The beauty of an upgrade like this is the smooth fine adjustments
that can be made, but this comes at cost. Equally, upgrades can
be obtained for refractor telescopes of similar quality and price!
Please note that prices for various upgrades vary greatly, but
all tend to be expensive!
Dual-speed Crayfords seem to be the most commonly desired upgrade
and can greatly add to your enjoyment of astronomy, especially
if you are a deep-sky observer. Always discuss an upgrade like
this with the retailer to ensure you get the right upgrade for
your type of telescope.
Many new premium
grade telescopes now come with these as standard.
CR Dual Rate tri-knob Crayford Focuser for Newtonians
Available from First
three: Nebula Filters
Nebula filters help
you identify and see nebula in deep sky observing, and are essential
for the serious deep sky observer, for example, the Great Orion Nebula
looks fantastic using a nebula filter, which helps bring out all the
whispy clouds within and allows you to explore deeper into Trapeziam.
There are two main types of nebula filters as follows:
High Contrast) Filter
If you only
get one filter this is the one to buy as it suits all telescope
apertures, the UHC has good transmission and can be used in any
UHC filter, like the O-III filter, isolates the two doubly ionized
oxygen lines (496 and 501nm) in addition to the hydrogen-beta
line (486nm) emitted by planetary and most emission nebulae.
The UHC filter
permits superb views of objects like the Orion, Lagoon, Swan and
other extended nebulae. It performs well in smaller aperture instruments
owing to its greater light transmission than the O-III, yet still
suppresses light pollution well.
The UHC filter
is the best all-round dark-sky nebula filter.
The only drawback
with any filter is their cost, because a good filter can cost
as much as a medium range eyepiece, and if you are new to astronomy
you may feel it is more prudent to invest in a new eyepiece rather
than a filter. Filters always come in the two most common barrel
diameters as follows:
O-III narrowband filter is specially designed for the observation
of diffuse and planetary nebulae.
narrow band-pass filter isolates just the two doubly ionized oxygen
lines (496 and 501nm) emitted by diffuse, planetary and extremely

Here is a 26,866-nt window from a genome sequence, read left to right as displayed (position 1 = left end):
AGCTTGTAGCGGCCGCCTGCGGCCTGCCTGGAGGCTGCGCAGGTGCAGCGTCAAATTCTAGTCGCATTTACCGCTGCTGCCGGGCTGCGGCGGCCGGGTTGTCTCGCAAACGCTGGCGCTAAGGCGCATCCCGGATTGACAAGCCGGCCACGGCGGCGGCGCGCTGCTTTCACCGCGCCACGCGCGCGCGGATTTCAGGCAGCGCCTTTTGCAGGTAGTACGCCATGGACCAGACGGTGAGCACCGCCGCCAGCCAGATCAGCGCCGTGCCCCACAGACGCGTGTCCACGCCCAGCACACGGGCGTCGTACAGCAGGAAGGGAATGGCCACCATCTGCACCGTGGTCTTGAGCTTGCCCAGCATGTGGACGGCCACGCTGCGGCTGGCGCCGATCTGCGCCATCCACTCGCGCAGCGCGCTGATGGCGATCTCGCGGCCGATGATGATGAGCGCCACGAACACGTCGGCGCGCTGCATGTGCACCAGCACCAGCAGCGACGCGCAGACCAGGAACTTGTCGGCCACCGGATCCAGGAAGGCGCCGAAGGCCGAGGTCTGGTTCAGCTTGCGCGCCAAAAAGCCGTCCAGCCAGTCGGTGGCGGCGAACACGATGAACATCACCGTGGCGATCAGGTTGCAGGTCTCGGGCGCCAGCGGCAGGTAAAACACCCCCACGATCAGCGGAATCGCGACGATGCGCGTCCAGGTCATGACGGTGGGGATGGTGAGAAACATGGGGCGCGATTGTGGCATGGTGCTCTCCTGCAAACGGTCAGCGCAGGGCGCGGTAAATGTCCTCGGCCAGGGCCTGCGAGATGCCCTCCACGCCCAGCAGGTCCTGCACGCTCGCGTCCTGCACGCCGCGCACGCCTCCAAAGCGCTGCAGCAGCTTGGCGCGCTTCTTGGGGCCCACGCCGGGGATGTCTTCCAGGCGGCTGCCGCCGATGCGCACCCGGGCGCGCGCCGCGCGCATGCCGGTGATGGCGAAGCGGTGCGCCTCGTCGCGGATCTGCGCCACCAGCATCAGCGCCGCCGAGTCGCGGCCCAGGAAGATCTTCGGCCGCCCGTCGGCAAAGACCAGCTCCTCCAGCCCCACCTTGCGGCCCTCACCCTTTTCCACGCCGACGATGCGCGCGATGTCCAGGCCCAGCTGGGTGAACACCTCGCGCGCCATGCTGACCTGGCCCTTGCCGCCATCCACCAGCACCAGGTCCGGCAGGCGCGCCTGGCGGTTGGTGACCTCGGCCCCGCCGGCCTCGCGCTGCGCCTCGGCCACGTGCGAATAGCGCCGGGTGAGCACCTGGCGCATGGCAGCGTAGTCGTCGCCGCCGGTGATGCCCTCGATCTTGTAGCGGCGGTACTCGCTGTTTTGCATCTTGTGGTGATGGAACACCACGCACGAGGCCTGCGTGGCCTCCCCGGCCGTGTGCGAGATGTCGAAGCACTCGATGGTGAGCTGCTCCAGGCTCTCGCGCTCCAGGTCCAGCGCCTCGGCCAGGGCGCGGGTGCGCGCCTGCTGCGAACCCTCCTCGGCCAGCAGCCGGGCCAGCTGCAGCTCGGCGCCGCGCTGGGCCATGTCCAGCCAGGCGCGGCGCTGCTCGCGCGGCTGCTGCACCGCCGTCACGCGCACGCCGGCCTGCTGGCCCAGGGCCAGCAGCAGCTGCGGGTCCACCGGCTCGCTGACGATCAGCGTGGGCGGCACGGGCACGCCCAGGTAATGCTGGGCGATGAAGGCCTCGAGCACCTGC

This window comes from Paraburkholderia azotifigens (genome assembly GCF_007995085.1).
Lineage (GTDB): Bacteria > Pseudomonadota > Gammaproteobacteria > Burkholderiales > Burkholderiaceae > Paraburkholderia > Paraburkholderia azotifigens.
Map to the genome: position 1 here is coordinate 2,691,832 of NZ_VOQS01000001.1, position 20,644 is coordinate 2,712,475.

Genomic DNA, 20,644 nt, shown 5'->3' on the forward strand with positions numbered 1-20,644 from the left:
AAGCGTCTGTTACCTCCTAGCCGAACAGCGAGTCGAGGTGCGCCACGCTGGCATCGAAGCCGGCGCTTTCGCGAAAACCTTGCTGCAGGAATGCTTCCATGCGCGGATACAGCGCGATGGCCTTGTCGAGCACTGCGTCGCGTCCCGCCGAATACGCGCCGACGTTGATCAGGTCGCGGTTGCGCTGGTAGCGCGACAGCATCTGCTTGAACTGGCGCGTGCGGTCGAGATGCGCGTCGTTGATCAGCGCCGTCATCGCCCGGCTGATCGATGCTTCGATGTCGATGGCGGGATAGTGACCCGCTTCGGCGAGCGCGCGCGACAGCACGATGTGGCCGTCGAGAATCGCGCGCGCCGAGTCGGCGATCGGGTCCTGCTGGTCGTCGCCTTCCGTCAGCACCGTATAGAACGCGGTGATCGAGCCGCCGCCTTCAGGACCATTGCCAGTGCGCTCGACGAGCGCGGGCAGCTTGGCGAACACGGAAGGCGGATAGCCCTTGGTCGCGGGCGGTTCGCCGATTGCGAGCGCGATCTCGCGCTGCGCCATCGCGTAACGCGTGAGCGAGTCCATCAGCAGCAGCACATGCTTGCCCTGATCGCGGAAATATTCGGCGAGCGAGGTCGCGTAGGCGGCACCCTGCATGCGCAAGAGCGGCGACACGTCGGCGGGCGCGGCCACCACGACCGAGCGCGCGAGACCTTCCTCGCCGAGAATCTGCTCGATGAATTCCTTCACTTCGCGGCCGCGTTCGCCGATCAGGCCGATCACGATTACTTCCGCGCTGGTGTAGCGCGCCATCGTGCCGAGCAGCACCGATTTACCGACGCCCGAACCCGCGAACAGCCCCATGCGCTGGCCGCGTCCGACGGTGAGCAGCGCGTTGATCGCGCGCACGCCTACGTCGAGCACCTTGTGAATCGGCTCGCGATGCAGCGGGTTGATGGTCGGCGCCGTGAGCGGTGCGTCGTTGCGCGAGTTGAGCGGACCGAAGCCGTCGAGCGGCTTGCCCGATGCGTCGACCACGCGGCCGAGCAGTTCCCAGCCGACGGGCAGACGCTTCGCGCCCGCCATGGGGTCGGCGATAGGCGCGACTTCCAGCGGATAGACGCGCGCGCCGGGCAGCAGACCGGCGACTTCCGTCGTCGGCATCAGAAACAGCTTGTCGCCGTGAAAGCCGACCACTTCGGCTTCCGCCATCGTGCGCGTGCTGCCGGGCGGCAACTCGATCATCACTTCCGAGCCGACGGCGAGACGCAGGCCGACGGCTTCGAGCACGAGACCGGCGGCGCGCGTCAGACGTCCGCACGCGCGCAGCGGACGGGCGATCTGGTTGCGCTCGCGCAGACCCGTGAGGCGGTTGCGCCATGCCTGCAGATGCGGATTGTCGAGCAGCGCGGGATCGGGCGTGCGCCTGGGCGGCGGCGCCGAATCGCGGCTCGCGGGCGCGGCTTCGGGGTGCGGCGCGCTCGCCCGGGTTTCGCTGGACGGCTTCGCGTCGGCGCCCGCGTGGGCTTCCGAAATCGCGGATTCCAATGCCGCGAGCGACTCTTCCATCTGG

are suited to telescopes with of any aperture 90mm and above and
can produce near-photographic views of the Veil, Ring, Dumbbell,
Orion and many other nebulae in larger apertures.
under even heavily light-polluted skies!
analysis on the performance of filters please click HERE
four: Variable Polarizing Filters
is a suitable upgrade from a standard ND96 Moon filter, though
it would not and should not replace it altogether, as it is
important to have a Moon filter that has a standard one-off
density that you can rely on and place in your eyepiece quickly.
However, many amatuer astronomers say the 'variable' is the
best thing since sliced bread and it is therefore worth looking
at this clever little filter.
polarizing filter made from anodized aluminium and optical glass
allows you to progressively reduce the amount of light entering
whilst increasing contrast so perfect for observing bright objects
such as the Moon or certain planets.
can be varied from 40% down to as little as 1%.
Will not change
the colour of the object being viewed.
fatigue and loss of night vision.
set consists of two polarizing filters, one which can be rotated
in its cell to adjust the brightness.
used as single elements, can also be used for daytime terrestrial
use for reducing sunlight glare from lakes oceans or window glass.
in two sizes, threaded to fit either standard 1.25 or 2
five: Collimating Eyepiece
eyepiece is essential, and not just an accesory, if you own a
reflector telescope. The reason is that the primary and secondary
mirrors need aligning from time to time and a collimating eyepiece
allows you to correct the angle of the mirrors.
several types available, the main two are the manual (Cheshire)
collimater, reviewed here, and the laser collimator.
eyepiece is a combination of a sighting tube and Cheshire eyepiece.
The sighting tubes narrow field of view and crosshairs provide
a centering reference for the telescopes optical elements.
The Cheshire eyepiece has a means of providing illumination to
a target face (set at 45 degrees to the illuminating hole) that
will be used to collimate the primary mirror.
Page for tutorials on collimation.
In summary, if you
can, always talk to other amatuer astronomers about thier experiences,
you can learn a lot from talking to other people, or join the
Stargazers Lounge, a huge resource of information!